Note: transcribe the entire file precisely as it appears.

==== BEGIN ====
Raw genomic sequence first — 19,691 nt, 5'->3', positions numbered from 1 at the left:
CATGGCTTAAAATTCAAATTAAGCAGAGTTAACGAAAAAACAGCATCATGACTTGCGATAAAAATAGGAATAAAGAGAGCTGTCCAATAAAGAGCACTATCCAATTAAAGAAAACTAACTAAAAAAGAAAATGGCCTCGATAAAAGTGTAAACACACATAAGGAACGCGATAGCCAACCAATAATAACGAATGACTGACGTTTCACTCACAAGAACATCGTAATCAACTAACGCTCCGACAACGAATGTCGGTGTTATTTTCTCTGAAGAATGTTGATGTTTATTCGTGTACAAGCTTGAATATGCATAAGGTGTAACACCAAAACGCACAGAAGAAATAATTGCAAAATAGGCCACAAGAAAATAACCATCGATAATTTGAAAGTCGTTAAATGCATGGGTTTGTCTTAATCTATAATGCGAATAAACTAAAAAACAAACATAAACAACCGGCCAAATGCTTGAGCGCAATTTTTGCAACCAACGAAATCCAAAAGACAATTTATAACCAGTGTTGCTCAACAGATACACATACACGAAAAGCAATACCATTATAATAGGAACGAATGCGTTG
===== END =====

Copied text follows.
Raw genomic sequence first — 19,691 nt, 5'->3', positions numbered from 1 at the left:
CATGGCTTAAAATTCAAATTAAGCAGAGTTAACGAAAAAACAGCATCATGACTTGCGATAAAAATAGGAATAAAGAGAGCTGTCCAATAAAGAGCACTATCCAATTAAAGAAAACTAACTAAAAAAGAAAATGGCCTCGATAAAAGTGTAAACACACATAAGGAACGCGATAGCCAACCAATAATAACGAATGACTGACGTTTCACTCACAAGAACATCGTAATCAACTAACGCTCCGACAACGAATGTCGGTGTTATTTTCTCTGAAGAATGTTGATGTTTATTCGTGTACAAGCTTGAATATGCATAAGGTGTAACACCAAAACGCACAGAAGAAATAATTGCAAAATAGGCCACAAGAAAATAACCATCGATAATTTGAAAGTCGTTAAATGCATGGGTTTGTCTTAATCTATAATGCGAATAAACTAAAAAACAAACATAAACAACCGGCCAAATGCTTGAGCGCAATTTTTGCAACCAACGAAATCCAAAAGACAATTTATAACCAGTGTTGCTCAACAGATACACATACACGAAAAGCAATACCATTATAATAGGAACGAATGCGTTG